The situation says different things about each of the clubs involved, but adds up to one damning statement on the Premier League. Some criticism of those clubs should consequently be caveated.

Everton fans protest the club’s 10 point deduction for violating the Premier League’s profit and sustainability rules earlier this season – the punishment was later reduced to six (Getty)
Everton fans protest the club’s 10 point deduction for violating the Premier League’s profit and sustainability rules earlier this season – the punishment was later reduced to six (Getty)

This entire situation has been caused by the insanity of the Premier League’s dysfunctional relationship with money. That cuts through so much, right down to the justifiable anger over ticket prices.

It is also why this week’s series of European eliminations is rather timely. As immensely powerful as the Premier League remains in terms of its financial strength, there is a view within football that such an obscene level of wealth has actually prevented innovation. Clubs don’t have to think about problems too much if they can just solve them with signings. That has been an option denied to many European clubs because of how their English counterparts have inflated wages, forcing them to be tactically creative.

By contrast, any sense of logic or more far-reaching thought seems to have been lacking at the bottom of the Premier League.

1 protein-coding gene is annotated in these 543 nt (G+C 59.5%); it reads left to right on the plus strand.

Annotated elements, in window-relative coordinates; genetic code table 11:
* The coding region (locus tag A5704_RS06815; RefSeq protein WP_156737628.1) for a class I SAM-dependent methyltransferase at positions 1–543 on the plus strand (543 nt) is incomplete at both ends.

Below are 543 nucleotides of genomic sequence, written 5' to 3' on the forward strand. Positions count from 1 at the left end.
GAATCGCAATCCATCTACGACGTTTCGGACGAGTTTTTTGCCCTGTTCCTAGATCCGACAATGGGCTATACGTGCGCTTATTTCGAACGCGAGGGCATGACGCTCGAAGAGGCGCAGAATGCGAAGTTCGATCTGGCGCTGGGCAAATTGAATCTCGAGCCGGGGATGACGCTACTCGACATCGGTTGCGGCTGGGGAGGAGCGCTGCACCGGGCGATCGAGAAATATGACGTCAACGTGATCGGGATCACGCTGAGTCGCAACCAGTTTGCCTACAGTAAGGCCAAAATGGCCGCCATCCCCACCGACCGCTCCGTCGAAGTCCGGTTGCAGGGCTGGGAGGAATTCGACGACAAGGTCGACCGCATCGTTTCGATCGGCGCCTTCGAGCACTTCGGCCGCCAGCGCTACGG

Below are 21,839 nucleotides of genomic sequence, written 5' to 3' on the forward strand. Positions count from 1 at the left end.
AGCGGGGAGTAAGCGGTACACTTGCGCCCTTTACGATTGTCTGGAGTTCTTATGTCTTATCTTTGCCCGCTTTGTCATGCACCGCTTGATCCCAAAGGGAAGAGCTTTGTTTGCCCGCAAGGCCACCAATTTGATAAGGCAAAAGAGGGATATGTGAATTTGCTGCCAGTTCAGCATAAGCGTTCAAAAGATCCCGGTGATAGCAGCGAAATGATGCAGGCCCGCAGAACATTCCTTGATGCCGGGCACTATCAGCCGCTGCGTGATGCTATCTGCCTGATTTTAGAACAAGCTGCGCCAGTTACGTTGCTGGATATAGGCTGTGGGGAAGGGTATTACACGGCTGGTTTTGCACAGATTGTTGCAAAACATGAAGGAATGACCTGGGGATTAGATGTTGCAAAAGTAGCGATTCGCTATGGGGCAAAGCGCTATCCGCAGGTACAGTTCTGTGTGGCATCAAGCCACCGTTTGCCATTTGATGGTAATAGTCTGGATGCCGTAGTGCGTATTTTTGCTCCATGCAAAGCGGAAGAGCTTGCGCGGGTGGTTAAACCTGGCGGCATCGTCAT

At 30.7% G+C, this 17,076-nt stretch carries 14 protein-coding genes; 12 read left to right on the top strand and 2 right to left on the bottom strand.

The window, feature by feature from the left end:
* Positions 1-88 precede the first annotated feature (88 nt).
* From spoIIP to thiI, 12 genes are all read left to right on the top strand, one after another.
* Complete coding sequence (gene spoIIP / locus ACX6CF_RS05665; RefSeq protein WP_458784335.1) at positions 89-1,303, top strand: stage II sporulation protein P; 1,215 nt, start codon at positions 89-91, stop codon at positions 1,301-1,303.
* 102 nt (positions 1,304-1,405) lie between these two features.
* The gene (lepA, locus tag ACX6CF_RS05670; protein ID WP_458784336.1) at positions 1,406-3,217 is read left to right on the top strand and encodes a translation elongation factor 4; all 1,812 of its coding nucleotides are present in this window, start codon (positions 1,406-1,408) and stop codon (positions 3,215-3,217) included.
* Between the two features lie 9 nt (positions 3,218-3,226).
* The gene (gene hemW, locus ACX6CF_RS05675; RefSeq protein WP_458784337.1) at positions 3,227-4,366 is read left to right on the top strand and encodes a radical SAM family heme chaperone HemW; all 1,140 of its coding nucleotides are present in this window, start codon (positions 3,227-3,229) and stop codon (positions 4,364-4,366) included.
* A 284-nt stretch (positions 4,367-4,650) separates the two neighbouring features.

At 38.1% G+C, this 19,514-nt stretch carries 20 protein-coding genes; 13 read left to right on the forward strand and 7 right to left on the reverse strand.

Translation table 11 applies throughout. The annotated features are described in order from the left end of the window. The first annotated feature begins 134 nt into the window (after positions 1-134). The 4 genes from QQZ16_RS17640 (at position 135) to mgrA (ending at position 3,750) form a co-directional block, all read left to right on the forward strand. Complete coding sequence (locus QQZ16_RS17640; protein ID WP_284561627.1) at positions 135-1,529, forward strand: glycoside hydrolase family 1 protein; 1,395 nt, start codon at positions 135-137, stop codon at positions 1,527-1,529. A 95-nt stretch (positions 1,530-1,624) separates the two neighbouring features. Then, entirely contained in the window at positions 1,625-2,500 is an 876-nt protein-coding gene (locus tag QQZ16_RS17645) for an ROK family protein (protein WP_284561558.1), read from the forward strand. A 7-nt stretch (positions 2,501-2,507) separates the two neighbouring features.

While Everton and Forest only have themselves to blame for overspending, it does come from an impetus that goes much deeper, and is central to the Premier League’s foundation. They are both trying to compete in a world that has moved beyond them. That point absolutely isn’t to absolve either club, but it does cut to questions about identity and – yes – ambition.

For all that the Premier League sells itself on its unpredictability, the table generally conforms to wage bills. Those wage bills tend to be quite tiered. There isn’t that much variation. Despite that, this wage race has consistently caused so many irrational decisions, all the more so since higher payments don’t actually change that much. The shape of the Premier League hasn’t really altered. One line within football is that higher wages just means players have four Lamborghinis rather than three. The big six will still be the big six. The same teams tend to finish in the Champions League places, with odd aberrations, like what Aston Villa might do this season.

It is ultimately wrong that a competition awash with so much money has only become even more stratified, where fewer clubs can win. That’s all the more galling if you are one of the English league’s most successful ever clubs, like Everton, or two-time European Cup winners like Forest. This isn’t to say any club has a right to success, but the game has a responsibility to create competitive balance. So, much more money could and should be redistributed.

Forest were deducted four points and their appeal will be heard before the end of the season (Getty)
Forest were deducted four points and their appeal will be heard before the end of the season (Getty)